A Singapore-based fraud detection firm is using artificially intelligent deep learning neural networks to help detect fraudulent online transactions by recognising user behaviour in real time.

As technology improves, so do the methods of committing fraud, to the extent that if you were to analyse databases of online transactions, it's incredibly difficult to detect which are transactions by real people shopping on your website, and which are the transactions being carried out by the crooks.

When a regular person goes on Amazon to buy something, there's a certain distinct randomness to their behaviour. They might have their webmail open in another browser tab, or they might be chatting to someone on Facebook chat per se.

The speed at which they type, the intervals between each key stroke, even their tendency to leave comments on open access forums like Reddit or YouTube – all of these things are subtle clues that indicate that you are human.

"Databases are highly vulnerable and the problem is that many of them are available on the Dark Web. Data breaches don't even need to happen on a big site – we log into so many websites, but if your financial details are there and that database is breached, the hackers can use the data," CashShield's cofounder and CFO Junxian Lee tells IBTimes UK.

"The only way to address fraud is to look at human behaviour in real time. We do this by looking at passive biometrics analytics. The word we use is 'continuous authentication'. Fraudsters are using AI to defraud merchants, so merchants need to fight back using AI."

Botnets that imitate human behaviour

Forget about using botnets to carry out Distributed Denial of Service (DDoS) attacks – CashShield has observed an unnamed Russian fraud syndicate that has programmed an army of zombie computers infected with malware to simulate human behaviour.

"For example, we see that they are logging into YouTube for nine to 10 minutes, they are leaving three to four comments on Facebook pages they create. It's always nine to 10 minutes, it's always three to four comments. Several thousand computers within the botnet are doing this exact behaviour at the same time per minute," says Lee.

"Fraud syndicates do this repeatedly automatically because they don't have time to do it manually. Each fraudulent transaction will make them USD$5 (£3.89). For them to make sense of it, they need to do thousands at a time."

But how does the firm know what a regular person is doing on the internet? It sounds really Big Brother, but websites and advertisers online can already see a lot of what you do online. If you go to a website and log in, then the website receives identifiers about you, such as your IP address and your email address.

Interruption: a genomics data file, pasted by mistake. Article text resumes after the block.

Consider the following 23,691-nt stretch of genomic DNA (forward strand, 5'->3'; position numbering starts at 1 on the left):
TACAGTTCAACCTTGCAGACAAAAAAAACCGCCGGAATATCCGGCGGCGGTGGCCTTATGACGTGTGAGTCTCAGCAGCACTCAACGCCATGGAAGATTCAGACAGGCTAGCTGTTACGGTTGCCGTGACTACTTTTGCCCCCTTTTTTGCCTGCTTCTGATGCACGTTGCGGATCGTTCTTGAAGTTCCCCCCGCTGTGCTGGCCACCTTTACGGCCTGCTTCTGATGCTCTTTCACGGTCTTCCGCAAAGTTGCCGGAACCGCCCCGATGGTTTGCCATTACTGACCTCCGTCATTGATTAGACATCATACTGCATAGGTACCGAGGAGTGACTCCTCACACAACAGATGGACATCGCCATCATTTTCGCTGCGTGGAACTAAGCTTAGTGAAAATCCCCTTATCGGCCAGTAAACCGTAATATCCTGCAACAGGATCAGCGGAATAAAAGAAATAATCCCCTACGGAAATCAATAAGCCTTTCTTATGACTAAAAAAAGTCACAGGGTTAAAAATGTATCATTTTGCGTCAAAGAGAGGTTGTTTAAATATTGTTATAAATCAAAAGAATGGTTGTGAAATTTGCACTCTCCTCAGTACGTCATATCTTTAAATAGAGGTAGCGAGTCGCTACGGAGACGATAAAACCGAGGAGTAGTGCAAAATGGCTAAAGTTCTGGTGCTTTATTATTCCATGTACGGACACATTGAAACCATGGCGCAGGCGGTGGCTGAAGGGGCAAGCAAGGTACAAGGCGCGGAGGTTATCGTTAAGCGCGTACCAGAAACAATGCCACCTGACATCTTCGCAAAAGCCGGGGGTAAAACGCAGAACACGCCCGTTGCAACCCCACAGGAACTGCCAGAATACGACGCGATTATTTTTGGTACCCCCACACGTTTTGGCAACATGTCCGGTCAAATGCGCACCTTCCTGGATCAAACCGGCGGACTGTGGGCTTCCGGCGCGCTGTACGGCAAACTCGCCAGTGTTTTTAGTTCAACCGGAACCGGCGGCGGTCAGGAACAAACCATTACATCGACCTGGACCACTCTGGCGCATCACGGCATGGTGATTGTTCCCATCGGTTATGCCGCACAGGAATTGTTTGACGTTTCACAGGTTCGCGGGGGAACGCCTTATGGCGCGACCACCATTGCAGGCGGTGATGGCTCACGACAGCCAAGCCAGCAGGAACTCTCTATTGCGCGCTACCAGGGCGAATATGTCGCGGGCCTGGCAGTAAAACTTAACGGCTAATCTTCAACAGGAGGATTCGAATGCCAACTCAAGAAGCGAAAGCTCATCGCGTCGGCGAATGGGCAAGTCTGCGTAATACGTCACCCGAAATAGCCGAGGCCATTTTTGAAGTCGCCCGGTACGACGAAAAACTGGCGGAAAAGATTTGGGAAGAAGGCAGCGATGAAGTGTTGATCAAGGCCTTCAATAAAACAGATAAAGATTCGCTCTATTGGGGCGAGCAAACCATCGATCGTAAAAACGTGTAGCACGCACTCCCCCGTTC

With these details, metasearch (also known as social profiling) can be used to figure out which social media accounts are connected to you, and when was the last time you either posted a comment publicly on YouTube or uploaded a video. Investigating this data is known as passive biometric analytics.

Using dynamic neural networks

Traditionally, companies detect fraud by analysing data sent over telecommunications channels using rules-based computer systems, which used to be considered the best technology around for fraud detection.

Humans programme the computer to detect simple known patterns, such as recognising that your credit card might have been stolen when you live in the UK and just paid for something in the supermarket, but the next day your card is used in Barbados.

The problem is that you now need a lot more data in order to determine that a transaction really is suspicious, which is why companies are turning to real time machine learning to spot fraud syndicates.

In particular, CashShield has developed a dynamic neural network that is able to churn a million points within 0.1 seconds. Its system is now being used by gaming PC manufacturer Razer and Chinese online shopping giant Alibaba Group.

Typically neural networks follow a top-down approach – large networks of artificially intelligent classical computers are trained using computer algorithms to solve complex problems in a similar way to the human central nervous system, whereby different layers examine different parts of the problem and combine to produce an answer.

In a dynamic neural network, there are both layers and modules. The modules act as pillars between the layers in a neural network, so even if some information is missing, it does not affect the decision made by the network. The module is a cluster of categories and it keeps running tests to gather other data to form a profile until you have enough information to pass it onto the next layer.

"Our machine learning technique is unique because if there is an absence of data, certain layers crumble, so you need the modules. This way, the layers and modules move around dynamically until they find the answer," explains Lee.

"It has taken five years to develop this. Our system contains a combination of financial algorithms that are typically used to maximise the merchant's revenues as well as traditional decision-making fraud algorithms plus the algorithms we have developed. It is unique to use this financial algorithm in a fraud protection system."